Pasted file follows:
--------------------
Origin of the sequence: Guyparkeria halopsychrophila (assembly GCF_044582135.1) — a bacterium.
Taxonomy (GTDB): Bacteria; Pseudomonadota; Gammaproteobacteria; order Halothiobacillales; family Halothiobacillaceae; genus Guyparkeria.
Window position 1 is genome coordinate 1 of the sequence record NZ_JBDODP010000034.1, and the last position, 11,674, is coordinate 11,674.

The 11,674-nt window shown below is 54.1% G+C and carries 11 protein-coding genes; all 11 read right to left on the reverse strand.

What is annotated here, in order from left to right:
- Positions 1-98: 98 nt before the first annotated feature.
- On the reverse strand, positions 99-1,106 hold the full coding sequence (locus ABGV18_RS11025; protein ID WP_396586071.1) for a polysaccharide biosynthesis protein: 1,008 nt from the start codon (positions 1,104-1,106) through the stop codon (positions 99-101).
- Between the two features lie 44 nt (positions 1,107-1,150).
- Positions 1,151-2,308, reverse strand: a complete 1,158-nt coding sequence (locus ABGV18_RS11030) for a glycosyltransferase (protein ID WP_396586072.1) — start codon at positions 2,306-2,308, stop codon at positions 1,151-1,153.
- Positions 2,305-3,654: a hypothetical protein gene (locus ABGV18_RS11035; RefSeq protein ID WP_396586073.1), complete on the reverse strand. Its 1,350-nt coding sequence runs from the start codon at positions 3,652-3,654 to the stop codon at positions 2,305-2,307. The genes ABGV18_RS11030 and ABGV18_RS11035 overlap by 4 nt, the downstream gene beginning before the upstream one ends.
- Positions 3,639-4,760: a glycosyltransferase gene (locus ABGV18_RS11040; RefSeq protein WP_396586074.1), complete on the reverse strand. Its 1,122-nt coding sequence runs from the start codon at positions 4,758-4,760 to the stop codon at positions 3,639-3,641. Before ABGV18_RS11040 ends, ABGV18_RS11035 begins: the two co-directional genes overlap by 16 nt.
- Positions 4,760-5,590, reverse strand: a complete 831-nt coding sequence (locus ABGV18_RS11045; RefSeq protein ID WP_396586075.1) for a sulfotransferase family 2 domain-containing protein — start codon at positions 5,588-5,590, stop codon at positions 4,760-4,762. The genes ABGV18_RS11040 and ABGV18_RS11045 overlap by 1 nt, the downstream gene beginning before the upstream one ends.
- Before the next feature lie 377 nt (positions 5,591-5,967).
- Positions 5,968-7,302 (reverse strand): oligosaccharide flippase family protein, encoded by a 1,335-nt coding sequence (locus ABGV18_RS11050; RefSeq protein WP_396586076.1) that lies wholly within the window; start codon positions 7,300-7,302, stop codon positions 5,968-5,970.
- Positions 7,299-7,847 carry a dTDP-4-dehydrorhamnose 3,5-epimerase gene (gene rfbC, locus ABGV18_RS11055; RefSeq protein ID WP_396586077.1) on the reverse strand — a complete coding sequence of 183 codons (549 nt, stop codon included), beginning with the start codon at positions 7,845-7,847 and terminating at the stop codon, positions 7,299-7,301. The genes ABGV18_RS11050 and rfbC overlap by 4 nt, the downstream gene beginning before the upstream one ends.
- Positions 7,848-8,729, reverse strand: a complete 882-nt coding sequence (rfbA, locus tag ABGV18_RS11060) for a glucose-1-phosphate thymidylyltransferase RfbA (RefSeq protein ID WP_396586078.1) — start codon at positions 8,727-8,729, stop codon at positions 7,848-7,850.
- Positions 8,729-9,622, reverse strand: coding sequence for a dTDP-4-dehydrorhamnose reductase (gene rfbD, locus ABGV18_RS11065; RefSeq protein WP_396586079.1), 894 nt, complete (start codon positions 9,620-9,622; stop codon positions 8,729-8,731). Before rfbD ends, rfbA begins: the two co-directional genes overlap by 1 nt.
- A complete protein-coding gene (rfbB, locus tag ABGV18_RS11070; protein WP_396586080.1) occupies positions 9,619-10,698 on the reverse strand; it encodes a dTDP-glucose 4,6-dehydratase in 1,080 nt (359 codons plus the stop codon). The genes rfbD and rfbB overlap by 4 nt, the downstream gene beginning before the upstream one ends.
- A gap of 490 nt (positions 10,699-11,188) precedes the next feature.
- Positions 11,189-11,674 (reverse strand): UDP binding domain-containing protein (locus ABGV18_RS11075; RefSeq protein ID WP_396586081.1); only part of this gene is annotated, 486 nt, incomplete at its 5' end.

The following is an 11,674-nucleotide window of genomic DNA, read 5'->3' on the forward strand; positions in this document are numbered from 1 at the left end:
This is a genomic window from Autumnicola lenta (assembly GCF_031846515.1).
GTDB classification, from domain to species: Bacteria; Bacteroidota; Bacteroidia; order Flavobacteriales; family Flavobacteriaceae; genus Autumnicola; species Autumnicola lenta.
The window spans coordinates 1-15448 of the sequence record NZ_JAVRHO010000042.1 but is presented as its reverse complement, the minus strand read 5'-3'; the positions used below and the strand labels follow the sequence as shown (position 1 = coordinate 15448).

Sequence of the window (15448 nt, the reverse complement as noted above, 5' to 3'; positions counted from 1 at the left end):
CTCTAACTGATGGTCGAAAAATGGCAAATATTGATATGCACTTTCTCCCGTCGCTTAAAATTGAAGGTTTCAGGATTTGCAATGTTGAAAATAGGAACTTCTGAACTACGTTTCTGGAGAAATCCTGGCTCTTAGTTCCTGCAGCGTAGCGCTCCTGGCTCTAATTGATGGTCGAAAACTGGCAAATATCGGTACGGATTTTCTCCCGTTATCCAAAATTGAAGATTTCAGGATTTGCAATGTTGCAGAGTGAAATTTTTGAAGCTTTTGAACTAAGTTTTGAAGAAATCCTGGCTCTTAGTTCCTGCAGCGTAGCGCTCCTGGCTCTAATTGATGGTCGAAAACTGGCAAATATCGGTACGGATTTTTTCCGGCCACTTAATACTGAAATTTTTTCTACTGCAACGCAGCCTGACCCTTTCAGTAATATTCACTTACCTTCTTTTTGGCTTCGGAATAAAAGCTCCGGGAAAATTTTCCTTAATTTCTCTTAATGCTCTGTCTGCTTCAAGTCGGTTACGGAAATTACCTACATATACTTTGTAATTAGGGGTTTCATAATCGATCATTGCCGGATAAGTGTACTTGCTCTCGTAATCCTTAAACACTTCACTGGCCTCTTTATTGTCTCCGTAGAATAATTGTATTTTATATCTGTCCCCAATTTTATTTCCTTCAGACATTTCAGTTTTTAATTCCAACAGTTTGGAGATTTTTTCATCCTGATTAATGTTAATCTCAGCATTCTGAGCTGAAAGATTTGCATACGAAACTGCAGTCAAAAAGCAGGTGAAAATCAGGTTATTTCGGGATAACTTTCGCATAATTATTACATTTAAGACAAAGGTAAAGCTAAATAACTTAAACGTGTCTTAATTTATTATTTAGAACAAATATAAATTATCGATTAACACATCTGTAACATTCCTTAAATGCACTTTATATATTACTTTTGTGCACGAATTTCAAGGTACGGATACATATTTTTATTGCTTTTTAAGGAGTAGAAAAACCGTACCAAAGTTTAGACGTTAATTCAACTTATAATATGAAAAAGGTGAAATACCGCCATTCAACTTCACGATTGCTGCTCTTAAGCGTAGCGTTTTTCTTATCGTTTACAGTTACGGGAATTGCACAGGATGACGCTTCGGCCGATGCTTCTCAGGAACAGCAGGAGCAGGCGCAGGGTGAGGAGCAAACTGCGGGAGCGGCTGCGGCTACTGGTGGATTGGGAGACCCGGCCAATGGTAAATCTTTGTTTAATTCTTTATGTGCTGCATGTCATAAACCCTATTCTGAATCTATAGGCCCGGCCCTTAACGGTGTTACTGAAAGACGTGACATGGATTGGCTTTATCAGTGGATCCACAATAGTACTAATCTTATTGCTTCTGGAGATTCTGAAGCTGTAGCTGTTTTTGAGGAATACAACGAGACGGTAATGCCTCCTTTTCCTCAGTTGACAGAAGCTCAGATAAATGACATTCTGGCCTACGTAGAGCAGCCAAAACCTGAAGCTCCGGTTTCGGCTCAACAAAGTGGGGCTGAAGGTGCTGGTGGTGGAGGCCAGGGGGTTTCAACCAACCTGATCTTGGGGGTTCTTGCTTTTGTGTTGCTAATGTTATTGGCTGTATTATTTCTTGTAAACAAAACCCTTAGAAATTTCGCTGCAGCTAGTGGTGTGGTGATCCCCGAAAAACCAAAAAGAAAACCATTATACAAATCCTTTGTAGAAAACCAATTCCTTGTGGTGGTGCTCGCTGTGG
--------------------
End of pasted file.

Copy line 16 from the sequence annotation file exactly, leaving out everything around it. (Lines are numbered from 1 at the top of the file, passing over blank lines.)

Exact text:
- Positions 7,848-8,729, reverse strand: a complete 882-nt coding sequence (rfbA, locus tag ABGV18_RS11060) for a glucose-1-phosphate thymidylyltransferase RfbA (RefSeq protein ID WP_396586078.1) — start codon at positions 8,727-8,729, stop codon at positions 7,848-7,850.